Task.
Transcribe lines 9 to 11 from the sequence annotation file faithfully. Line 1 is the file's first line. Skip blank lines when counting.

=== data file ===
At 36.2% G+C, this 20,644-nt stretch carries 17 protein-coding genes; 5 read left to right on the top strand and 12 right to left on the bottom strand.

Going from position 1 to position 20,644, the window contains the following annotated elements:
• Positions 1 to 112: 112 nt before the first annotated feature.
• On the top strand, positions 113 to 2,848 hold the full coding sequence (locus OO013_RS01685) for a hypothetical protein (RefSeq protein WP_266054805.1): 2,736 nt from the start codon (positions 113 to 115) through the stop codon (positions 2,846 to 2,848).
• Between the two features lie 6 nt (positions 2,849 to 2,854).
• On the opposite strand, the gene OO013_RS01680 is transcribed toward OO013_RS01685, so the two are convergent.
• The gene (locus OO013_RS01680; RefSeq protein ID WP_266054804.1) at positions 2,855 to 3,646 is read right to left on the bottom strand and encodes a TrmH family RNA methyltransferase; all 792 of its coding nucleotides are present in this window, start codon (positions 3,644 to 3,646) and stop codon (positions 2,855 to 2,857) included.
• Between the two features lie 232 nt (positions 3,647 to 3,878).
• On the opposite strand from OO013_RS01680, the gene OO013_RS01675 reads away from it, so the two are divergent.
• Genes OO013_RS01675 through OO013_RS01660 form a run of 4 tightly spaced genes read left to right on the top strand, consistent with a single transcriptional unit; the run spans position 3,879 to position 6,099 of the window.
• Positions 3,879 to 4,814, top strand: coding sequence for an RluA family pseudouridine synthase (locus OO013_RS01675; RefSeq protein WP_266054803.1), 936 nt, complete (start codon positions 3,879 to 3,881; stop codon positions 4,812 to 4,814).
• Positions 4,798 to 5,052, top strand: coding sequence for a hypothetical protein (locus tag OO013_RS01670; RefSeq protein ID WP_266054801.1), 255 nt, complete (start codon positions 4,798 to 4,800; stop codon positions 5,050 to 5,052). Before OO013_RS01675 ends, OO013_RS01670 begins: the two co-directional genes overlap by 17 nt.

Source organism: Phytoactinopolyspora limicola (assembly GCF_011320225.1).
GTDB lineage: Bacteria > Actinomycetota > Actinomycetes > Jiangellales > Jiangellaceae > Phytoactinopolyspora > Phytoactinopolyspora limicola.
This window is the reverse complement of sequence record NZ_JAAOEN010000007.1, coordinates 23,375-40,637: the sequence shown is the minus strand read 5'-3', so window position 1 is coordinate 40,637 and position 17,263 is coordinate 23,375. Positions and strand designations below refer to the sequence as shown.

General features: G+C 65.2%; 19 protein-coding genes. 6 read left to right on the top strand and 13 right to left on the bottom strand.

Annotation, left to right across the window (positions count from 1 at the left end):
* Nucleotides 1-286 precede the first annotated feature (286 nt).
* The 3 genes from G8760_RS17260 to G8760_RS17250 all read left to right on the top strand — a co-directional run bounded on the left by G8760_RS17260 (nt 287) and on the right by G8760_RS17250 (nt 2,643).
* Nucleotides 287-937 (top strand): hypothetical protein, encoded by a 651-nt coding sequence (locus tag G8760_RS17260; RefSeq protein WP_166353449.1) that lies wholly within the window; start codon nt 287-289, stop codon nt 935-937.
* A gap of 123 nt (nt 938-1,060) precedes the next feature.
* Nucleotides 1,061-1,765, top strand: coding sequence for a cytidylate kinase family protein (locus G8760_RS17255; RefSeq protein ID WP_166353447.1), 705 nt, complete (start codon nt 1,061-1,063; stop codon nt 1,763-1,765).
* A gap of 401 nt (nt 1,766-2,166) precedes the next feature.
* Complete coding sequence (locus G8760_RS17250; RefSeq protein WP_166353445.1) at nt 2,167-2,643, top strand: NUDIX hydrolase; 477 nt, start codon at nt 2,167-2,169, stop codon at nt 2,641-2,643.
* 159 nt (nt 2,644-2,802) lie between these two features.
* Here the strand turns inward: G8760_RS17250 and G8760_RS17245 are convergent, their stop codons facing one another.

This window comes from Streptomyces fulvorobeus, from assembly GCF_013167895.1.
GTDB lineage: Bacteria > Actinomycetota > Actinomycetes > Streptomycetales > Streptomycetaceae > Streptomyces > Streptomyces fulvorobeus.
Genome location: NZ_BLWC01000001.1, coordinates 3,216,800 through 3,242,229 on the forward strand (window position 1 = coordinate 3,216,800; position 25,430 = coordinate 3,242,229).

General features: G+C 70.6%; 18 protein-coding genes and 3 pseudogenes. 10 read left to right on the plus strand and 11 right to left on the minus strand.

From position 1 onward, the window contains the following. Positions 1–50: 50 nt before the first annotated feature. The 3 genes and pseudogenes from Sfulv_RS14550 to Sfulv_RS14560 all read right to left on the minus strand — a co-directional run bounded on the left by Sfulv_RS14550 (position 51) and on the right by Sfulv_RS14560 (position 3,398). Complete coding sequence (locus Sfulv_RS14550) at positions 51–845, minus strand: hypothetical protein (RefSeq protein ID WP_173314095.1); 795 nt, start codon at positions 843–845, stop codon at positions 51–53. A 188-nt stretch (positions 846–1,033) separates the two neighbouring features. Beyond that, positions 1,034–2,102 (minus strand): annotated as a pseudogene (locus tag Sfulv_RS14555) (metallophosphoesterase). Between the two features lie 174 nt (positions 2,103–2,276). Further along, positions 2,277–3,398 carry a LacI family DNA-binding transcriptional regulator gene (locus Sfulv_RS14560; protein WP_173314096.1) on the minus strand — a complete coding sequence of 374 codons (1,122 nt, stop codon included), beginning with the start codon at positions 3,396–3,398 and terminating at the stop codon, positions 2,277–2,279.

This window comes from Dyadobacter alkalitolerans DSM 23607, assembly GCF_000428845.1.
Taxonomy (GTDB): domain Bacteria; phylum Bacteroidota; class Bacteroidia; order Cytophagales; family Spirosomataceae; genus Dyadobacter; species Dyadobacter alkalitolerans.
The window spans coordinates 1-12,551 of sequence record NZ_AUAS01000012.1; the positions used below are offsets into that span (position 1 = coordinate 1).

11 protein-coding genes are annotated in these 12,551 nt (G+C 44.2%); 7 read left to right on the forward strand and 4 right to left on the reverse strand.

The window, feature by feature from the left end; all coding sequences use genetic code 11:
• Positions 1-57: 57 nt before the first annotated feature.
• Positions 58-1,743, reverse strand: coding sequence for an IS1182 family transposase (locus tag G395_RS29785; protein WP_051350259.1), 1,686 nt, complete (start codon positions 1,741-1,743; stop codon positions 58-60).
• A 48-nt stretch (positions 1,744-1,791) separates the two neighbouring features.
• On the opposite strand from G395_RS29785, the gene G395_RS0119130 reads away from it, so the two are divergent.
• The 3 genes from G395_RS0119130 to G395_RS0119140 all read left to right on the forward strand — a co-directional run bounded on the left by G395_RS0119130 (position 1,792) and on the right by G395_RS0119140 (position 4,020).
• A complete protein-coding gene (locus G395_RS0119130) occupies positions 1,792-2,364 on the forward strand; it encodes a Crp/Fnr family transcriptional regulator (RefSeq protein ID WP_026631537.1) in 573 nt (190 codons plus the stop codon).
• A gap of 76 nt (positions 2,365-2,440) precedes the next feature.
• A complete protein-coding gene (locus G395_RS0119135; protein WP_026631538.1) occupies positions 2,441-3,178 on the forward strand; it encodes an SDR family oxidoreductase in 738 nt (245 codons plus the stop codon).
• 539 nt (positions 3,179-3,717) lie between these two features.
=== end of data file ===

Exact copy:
• On the opposite strand from OO013_RS01680, the gene OO013_RS01675 reads away from it, so the two are divergent.
• Genes OO013_RS01675 through OO013_RS01660 form a run of 4 tightly spaced genes read left to right on the top strand, consistent with a single transcriptional unit; the run spans position 3,879 to position 6,099 of the window.
• Positions 3,879 to 4,814, top strand: coding sequence for an RluA family pseudouridine synthase (locus OO013_RS01675; RefSeq protein WP_266054803.1), 936 nt, complete (start codon positions 3,879 to 3,881; stop codon positions 4,812 to 4,814).